US President Donald Trump and top White House officials dismissed concerns that economic growth may be faltering, saying on Sunday that they see little risk of recession despite a volatile week on global bond markets, Reuters reports.
They insisted that their trade war with China is doing no damage to the United States, the report said.
“We’re doing tremendously well, our consumers are rich, I gave a tremendous tax cut, and they’re loaded up with money,” Trump said on Sunday.
But he was less optimistic than his aides on striking a trade deal with China, saying that while he believed China was ready to come to an agreement, “I’m not ready to make a deal yet.”
He hinted that the White House would like to see Beijing resolve ongoing protests in Hong Kong first.
“I would like to see Hong Kong worked out in a very humanitarian fashion,” Trump said. “I think it would be very good for the trade deal.”
White House economic adviser Larry Kudlow said trade deputies from the two countries would speak within 10 days and “if those deputies’ meetings pan out… we are planning to have China come to the USA” to advance the trade negotiations.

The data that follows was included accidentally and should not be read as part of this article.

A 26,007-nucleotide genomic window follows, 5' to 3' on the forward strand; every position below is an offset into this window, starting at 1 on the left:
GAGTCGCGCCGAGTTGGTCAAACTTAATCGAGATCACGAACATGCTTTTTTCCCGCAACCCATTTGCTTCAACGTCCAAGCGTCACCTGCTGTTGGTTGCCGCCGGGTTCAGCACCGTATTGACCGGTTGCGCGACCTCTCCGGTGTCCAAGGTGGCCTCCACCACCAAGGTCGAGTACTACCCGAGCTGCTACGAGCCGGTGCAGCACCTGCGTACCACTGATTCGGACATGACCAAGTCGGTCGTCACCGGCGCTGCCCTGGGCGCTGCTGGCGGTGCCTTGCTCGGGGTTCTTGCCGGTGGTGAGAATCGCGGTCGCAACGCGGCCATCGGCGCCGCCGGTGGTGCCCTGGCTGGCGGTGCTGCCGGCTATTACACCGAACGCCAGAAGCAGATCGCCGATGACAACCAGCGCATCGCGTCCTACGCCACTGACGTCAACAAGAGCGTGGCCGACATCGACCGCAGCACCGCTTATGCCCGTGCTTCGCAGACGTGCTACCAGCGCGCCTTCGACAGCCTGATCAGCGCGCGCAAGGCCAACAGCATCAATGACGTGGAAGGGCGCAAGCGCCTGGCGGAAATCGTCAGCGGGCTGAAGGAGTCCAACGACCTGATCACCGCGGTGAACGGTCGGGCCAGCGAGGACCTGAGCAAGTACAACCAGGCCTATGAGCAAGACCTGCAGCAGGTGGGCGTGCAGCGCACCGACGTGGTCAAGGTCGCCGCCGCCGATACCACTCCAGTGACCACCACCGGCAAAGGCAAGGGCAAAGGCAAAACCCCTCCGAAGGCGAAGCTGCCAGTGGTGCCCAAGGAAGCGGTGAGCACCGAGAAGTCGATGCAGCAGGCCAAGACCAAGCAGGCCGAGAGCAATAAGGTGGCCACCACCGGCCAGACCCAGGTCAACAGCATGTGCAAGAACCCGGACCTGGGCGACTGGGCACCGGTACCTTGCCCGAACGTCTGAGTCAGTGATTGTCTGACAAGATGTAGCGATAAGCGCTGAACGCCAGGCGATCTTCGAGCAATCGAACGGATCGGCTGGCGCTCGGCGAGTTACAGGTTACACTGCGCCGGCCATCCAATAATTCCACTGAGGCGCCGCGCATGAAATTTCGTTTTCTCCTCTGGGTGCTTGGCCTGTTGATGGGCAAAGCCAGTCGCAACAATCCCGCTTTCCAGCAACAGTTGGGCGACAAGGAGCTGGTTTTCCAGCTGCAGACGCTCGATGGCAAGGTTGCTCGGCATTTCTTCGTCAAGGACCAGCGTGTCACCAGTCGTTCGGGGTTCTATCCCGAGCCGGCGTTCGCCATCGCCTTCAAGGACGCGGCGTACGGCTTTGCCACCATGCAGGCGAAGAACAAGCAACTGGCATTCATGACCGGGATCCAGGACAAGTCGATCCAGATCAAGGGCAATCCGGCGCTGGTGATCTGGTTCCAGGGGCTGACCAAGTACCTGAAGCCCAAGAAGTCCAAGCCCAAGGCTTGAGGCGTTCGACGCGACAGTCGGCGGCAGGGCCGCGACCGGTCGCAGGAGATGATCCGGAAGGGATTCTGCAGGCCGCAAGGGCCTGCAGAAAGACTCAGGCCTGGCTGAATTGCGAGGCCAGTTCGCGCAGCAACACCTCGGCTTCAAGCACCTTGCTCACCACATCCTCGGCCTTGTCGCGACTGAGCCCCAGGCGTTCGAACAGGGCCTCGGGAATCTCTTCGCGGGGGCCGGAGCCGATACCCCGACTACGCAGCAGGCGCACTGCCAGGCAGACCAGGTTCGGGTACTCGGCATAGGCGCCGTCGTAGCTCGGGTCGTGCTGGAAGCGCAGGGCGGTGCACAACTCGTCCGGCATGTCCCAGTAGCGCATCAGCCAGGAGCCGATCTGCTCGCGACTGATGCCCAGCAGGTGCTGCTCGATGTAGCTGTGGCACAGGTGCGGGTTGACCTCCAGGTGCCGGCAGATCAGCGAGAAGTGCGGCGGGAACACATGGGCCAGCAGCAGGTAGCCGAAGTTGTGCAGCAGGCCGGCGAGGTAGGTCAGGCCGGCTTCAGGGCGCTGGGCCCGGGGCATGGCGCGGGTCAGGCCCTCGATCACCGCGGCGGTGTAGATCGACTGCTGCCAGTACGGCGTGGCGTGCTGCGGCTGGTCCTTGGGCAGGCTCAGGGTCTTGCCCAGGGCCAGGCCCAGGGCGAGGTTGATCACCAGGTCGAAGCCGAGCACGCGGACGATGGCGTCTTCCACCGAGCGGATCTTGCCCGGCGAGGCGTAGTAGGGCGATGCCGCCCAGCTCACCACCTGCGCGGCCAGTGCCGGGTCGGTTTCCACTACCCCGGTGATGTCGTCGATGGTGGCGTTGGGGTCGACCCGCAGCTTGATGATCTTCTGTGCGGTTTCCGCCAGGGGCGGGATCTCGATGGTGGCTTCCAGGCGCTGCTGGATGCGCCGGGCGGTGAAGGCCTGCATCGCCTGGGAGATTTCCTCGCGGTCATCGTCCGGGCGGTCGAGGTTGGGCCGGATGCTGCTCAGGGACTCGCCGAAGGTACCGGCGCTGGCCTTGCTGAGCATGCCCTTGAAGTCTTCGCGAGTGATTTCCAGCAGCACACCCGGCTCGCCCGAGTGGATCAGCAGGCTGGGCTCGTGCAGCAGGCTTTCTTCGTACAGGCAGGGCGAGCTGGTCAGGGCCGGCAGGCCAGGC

Even with the talks stalled for now and the threat of greater tariffs and other trade restrictions hanging over the world economy, Kudlow said on “Fox News Sunday” that the US remains “in pretty good shape.”
“There is no recession in sight,” Kudlow said. “Consumers are working. Their wages are rising. They are spending and they are saving.”
Their comments follow a week in which concerns about a possible US recession weighed on financial markets and seemed to put administration officials on edge about whether the economy would hold up through the 2020 presidential election campaign, Reuters noted.
White House trade adviser Peter Navarro on Sunday dismissed the idea that last week’s market volatility was a warning sign, saying “good” economic dynamics were encouraging investors to move money to the United States.
“We have the strongest economy in the world and money is coming here for our stock market. It’s also coming here to chase yield in our bond markets,” Navarro told ABC’s “This Week.”
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